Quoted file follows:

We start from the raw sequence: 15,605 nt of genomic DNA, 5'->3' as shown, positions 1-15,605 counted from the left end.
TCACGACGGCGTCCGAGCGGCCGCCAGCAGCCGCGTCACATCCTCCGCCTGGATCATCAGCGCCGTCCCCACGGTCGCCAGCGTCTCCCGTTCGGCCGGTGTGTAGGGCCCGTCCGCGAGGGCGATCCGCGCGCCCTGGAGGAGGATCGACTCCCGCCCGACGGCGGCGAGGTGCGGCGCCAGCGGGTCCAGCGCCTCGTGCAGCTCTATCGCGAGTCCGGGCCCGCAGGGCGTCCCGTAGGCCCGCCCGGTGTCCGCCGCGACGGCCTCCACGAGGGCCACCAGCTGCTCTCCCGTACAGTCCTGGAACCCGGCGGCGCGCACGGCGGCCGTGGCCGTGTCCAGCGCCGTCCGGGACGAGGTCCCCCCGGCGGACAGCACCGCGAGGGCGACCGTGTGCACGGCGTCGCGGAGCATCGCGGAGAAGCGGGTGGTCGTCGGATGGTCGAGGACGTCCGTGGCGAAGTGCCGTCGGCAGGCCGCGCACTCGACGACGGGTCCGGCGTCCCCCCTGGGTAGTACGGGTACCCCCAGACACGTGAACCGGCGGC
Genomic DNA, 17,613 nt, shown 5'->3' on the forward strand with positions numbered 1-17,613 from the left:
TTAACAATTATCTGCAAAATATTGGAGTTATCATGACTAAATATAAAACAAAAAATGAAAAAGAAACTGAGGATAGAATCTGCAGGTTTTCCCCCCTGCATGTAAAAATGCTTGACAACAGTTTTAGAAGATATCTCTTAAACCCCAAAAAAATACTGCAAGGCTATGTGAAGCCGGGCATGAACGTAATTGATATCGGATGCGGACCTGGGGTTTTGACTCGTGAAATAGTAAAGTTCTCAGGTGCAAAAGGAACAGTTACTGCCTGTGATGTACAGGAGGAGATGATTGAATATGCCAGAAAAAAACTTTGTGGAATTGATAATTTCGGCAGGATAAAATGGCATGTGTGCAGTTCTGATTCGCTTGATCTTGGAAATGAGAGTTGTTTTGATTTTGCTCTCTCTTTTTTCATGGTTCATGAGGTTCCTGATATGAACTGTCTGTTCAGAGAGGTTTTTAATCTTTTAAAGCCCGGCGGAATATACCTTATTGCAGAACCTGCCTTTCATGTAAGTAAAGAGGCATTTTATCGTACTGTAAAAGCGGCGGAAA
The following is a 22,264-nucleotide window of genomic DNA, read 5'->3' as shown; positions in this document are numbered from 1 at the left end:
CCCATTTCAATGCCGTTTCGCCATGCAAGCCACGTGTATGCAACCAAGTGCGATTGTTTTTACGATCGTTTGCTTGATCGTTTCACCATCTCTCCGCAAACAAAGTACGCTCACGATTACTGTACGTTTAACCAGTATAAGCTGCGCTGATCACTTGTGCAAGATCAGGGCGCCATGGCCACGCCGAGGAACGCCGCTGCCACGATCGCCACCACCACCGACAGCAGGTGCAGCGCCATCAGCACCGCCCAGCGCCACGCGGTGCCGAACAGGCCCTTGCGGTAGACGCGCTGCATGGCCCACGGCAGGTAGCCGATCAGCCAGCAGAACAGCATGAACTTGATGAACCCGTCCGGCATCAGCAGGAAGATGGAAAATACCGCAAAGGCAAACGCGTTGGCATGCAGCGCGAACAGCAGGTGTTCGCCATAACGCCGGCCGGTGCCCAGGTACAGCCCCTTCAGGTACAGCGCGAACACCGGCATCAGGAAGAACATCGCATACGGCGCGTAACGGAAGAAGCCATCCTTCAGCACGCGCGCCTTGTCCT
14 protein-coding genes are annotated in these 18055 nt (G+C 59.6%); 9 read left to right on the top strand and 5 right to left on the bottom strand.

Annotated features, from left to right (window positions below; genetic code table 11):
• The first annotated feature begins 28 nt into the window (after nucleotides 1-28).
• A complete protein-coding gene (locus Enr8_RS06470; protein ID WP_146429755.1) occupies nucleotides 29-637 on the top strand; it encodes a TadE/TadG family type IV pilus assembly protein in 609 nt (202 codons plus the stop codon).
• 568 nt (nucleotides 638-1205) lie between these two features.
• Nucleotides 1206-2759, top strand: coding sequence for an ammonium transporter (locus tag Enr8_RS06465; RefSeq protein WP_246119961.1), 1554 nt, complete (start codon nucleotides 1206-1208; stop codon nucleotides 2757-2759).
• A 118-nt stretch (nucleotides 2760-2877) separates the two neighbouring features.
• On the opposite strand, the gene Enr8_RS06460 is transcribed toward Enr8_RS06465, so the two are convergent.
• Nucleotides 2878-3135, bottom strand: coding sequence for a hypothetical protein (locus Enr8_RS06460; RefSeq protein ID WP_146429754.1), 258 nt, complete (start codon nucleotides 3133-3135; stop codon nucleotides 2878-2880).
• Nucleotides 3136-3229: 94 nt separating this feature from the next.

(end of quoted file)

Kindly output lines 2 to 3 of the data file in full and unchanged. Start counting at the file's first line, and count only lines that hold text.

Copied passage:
TCACGACGGCGTCCGAGCGGCCGCCAGCAGCCGCGTCACATCCTCCGCCTGGATCATCAGCGCCGTCCCCACGGTCGCCAGCGTCTCCCGTTCGGCCGGTGTGTAGGGCCCGTCCGCGAGGGCGATCCGCGCGCCCTGGAGGAGGATCGACTCCCGCCCGACGGCGGCGAGGTGCGGCGCCAGCGGGTCCAGCGCCTCGTGCAGCTCTATCGCGAGTCCGGGCCCGCAGGGCGTCCCGTAGGCCCGCCCGGTGTCCGCCGCGACGGCCTCCACGAGGGCCACCAGCTGCTCTCCCGTACAGTCCTGGAACCCGGCGGCGCGCACGGCGGCCGTGGCCGTGTCCAGCGCCGTCCGGGACGAGGTCCCCCCGGCGGACAGCACCGCGAGGGCGACCGTGTGCACGGCGTCGCGGAGCATCGCGGAGAAGCGGGTGGTCGTCGGATGGTCGAGGACGTCCGTGGCGAAGTGCCGTCGGCAGGCCGCGCACTCGACGACGGGTCCGGCGTCCCCCCTGGGTAGTACGGGTACCCCCAGACACGTGAACCGGCGGC
Genomic DNA, 17,613 nt, shown 5'->3' on the forward strand with positions numbered 1-17,613 from the left: